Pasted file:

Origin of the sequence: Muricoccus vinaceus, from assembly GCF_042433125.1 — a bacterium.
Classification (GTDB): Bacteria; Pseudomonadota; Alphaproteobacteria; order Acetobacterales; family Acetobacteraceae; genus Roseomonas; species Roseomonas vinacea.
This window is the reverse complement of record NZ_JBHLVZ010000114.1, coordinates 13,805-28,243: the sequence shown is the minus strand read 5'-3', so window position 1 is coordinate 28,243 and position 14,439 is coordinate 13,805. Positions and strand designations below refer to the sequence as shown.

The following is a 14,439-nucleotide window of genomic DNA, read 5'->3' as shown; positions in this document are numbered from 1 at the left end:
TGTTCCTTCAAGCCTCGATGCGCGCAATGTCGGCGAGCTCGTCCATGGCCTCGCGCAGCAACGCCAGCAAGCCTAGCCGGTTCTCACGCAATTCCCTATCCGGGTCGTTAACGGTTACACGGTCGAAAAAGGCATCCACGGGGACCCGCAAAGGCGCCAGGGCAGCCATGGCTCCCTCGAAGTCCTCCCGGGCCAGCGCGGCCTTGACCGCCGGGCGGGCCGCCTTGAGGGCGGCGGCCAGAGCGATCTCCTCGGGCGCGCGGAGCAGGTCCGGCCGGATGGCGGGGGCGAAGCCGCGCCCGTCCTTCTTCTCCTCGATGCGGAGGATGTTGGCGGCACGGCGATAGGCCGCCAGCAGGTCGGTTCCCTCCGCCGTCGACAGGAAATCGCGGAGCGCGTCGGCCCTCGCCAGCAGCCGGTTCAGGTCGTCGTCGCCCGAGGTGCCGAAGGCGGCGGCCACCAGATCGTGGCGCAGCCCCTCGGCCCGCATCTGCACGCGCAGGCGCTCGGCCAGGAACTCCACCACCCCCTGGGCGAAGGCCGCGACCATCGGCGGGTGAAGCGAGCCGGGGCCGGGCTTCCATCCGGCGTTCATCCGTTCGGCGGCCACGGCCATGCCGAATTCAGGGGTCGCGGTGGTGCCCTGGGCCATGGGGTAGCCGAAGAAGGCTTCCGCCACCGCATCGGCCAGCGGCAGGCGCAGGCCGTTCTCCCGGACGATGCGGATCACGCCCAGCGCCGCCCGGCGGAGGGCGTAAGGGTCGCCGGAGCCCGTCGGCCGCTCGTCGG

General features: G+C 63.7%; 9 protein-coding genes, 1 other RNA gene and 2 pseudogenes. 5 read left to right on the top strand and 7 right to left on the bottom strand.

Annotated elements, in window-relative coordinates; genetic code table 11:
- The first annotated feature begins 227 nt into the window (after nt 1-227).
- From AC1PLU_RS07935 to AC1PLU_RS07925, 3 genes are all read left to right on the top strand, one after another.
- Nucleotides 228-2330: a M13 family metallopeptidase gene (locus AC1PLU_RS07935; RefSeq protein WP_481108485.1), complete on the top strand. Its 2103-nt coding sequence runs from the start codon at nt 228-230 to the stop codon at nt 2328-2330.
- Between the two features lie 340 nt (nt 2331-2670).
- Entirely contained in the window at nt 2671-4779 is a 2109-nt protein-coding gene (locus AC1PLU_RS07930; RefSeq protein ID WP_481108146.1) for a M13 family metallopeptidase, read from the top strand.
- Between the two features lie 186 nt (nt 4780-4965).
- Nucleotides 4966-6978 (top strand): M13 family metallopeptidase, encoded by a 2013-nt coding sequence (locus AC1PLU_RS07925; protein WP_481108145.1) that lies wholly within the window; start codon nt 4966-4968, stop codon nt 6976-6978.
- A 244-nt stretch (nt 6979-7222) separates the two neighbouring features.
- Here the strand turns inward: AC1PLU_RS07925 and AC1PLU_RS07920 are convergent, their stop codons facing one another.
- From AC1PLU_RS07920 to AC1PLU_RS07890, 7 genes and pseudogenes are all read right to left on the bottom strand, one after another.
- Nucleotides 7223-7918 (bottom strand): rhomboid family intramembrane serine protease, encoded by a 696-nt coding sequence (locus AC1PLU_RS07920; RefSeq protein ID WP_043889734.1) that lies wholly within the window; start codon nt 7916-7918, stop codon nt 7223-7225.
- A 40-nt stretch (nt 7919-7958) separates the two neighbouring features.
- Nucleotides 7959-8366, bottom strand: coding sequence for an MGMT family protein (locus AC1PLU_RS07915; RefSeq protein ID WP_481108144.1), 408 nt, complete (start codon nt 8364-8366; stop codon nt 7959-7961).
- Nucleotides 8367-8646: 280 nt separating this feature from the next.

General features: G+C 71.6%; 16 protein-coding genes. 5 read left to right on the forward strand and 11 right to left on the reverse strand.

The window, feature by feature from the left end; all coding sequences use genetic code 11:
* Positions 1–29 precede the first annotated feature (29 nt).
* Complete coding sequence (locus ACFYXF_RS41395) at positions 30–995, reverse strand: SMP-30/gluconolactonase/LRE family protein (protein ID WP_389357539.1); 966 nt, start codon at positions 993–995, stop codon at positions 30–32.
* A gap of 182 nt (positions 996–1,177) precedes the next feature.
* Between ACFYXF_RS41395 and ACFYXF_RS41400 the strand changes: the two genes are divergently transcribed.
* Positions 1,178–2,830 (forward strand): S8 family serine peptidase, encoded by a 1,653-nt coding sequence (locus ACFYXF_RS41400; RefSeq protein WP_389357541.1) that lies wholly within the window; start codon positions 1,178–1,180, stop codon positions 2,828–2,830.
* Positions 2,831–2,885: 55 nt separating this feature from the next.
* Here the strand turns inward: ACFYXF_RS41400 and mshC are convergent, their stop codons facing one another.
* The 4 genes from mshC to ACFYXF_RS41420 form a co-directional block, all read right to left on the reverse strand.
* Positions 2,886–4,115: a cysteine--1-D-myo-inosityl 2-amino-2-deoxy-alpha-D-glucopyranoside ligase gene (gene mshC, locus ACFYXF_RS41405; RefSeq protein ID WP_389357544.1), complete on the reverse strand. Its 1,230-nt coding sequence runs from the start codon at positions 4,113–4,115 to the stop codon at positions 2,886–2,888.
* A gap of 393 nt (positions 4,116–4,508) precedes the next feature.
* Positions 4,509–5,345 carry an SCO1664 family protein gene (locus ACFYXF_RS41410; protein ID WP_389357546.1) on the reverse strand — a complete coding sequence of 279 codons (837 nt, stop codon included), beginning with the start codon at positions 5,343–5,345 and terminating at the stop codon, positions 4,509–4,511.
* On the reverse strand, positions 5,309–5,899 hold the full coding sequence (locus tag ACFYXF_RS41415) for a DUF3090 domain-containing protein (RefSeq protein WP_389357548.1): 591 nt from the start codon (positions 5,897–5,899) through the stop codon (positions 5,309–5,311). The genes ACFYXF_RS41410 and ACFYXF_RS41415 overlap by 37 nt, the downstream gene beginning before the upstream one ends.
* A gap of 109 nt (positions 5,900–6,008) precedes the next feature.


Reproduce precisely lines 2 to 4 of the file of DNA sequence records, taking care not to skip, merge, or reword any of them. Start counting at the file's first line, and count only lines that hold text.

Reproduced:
Classification (GTDB): Bacteria; Pseudomonadota; Alphaproteobacteria; order Acetobacterales; family Acetobacteraceae; genus Roseomonas; species Roseomonas vinacea.
This window is the reverse complement of record NZ_JBHLVZ010000114.1, coordinates 13,805-28,243: the sequence shown is the minus strand read 5'-3', so window position 1 is coordinate 28,243 and position 14,439 is coordinate 13,805. Positions and strand designations below refer to the sequence as shown.

The following is a 14,439-nucleotide window of genomic DNA, read 5'->3' as shown; positions in this document are numbered from 1 at the left end: